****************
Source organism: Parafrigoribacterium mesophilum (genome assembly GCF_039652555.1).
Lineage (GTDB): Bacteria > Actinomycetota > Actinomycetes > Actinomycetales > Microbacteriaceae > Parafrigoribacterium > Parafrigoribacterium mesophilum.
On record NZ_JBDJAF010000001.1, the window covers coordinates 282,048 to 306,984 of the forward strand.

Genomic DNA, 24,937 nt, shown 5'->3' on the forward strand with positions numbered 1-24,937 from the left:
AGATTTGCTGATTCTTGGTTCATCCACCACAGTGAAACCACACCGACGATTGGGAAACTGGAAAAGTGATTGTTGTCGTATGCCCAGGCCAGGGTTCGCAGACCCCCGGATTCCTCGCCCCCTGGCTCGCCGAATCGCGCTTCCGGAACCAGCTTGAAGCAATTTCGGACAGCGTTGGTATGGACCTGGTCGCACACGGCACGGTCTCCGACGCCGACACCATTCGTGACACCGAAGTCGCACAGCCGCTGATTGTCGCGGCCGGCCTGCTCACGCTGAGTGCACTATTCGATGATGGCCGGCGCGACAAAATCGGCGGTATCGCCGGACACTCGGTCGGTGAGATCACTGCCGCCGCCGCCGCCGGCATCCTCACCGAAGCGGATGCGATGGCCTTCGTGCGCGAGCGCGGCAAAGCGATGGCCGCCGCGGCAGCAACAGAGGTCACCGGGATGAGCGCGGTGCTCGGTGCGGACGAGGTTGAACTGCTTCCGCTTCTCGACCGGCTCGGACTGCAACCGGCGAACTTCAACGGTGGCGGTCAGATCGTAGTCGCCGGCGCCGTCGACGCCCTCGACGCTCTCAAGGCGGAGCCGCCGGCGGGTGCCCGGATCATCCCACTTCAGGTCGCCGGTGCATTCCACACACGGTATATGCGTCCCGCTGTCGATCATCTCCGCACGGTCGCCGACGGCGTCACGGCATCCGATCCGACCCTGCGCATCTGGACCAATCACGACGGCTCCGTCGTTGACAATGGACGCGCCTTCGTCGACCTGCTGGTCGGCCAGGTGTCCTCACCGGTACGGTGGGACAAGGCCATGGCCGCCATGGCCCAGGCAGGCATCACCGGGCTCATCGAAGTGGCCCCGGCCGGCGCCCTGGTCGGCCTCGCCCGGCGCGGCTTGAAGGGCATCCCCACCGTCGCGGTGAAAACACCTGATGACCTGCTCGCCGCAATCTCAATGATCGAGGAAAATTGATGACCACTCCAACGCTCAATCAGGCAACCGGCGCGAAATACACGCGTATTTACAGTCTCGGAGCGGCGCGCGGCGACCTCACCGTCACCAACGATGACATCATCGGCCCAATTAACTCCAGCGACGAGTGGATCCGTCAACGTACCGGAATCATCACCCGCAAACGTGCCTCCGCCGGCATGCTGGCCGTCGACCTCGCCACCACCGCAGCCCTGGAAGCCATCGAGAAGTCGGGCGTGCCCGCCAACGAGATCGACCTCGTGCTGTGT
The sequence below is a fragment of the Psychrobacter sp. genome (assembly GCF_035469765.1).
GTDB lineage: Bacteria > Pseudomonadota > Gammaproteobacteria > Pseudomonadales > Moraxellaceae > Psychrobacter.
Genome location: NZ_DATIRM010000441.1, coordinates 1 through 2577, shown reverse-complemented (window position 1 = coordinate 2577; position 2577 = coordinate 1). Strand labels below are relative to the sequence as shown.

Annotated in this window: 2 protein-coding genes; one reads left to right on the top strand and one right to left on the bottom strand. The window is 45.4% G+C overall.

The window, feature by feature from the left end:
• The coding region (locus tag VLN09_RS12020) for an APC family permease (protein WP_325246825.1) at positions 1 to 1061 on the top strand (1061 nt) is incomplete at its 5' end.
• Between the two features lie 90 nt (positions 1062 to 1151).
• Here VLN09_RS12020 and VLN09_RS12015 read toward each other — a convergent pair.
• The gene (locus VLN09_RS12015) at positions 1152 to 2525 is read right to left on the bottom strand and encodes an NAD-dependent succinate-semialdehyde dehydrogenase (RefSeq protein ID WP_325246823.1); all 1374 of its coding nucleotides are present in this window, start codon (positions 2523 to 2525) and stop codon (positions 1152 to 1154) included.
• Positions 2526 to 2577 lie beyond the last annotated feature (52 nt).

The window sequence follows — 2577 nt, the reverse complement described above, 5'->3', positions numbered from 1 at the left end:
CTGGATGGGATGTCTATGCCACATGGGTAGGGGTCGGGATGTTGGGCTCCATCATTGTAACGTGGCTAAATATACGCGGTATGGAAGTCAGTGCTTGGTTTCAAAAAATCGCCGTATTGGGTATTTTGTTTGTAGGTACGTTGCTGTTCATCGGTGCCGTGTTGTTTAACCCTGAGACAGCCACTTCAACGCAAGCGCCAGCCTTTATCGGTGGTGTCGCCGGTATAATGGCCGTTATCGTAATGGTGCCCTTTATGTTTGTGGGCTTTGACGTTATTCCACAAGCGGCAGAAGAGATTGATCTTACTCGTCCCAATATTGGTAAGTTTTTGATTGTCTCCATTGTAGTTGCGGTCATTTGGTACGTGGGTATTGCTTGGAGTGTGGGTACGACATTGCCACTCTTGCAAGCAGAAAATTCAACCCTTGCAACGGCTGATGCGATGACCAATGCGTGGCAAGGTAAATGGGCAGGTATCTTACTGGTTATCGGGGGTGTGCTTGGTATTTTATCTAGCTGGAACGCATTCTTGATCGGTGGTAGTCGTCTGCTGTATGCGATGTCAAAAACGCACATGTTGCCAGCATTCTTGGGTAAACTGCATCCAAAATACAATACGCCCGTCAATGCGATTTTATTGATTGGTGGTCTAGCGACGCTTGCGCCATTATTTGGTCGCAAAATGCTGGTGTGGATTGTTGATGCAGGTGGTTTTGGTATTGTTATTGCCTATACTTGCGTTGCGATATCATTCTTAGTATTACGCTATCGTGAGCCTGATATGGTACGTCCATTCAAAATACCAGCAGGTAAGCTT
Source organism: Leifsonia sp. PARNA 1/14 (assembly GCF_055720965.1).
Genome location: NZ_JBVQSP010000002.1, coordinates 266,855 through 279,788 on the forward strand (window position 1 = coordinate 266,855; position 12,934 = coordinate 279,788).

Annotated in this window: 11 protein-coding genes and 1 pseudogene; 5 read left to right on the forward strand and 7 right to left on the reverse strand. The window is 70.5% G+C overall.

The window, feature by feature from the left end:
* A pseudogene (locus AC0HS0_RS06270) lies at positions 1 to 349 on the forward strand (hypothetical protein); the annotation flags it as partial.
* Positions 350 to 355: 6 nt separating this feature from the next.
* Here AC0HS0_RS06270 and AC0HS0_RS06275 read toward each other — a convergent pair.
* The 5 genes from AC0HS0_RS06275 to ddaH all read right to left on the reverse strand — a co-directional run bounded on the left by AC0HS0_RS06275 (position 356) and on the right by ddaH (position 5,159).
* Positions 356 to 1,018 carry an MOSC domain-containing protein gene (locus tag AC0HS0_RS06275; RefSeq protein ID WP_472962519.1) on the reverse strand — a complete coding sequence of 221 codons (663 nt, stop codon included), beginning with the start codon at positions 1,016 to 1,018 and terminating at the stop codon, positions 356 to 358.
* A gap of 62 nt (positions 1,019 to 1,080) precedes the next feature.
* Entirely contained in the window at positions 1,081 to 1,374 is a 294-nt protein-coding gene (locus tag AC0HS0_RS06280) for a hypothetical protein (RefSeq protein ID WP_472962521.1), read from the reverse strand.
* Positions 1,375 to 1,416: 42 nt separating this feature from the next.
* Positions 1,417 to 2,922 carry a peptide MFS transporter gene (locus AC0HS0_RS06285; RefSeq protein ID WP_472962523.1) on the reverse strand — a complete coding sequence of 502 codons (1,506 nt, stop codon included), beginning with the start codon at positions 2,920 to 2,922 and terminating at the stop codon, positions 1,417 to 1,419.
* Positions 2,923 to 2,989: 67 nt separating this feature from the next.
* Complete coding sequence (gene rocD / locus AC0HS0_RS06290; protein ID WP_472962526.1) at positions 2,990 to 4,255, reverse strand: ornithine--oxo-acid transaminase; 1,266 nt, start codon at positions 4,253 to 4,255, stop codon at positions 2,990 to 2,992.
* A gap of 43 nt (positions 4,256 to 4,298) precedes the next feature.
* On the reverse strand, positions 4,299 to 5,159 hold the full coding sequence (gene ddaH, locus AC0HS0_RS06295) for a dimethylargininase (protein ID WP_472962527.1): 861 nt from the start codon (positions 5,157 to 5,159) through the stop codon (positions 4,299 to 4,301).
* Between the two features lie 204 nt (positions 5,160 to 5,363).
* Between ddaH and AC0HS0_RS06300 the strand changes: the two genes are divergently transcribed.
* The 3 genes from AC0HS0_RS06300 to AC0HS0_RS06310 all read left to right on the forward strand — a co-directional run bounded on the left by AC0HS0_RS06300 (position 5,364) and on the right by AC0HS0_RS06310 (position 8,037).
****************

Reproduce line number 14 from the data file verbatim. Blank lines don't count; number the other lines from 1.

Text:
• The gene (locus VLN09_RS12015) at positions 1152 to 2525 is read right to left on the bottom strand and encodes an NAD-dependent succinate-semialdehyde dehydrogenase (RefSeq protein ID WP_325246823.1); all 1374 of its coding nucleotides are present in this window, start codon (positions 2523 to 2525) and stop codon (positions 1152 to 1154) included.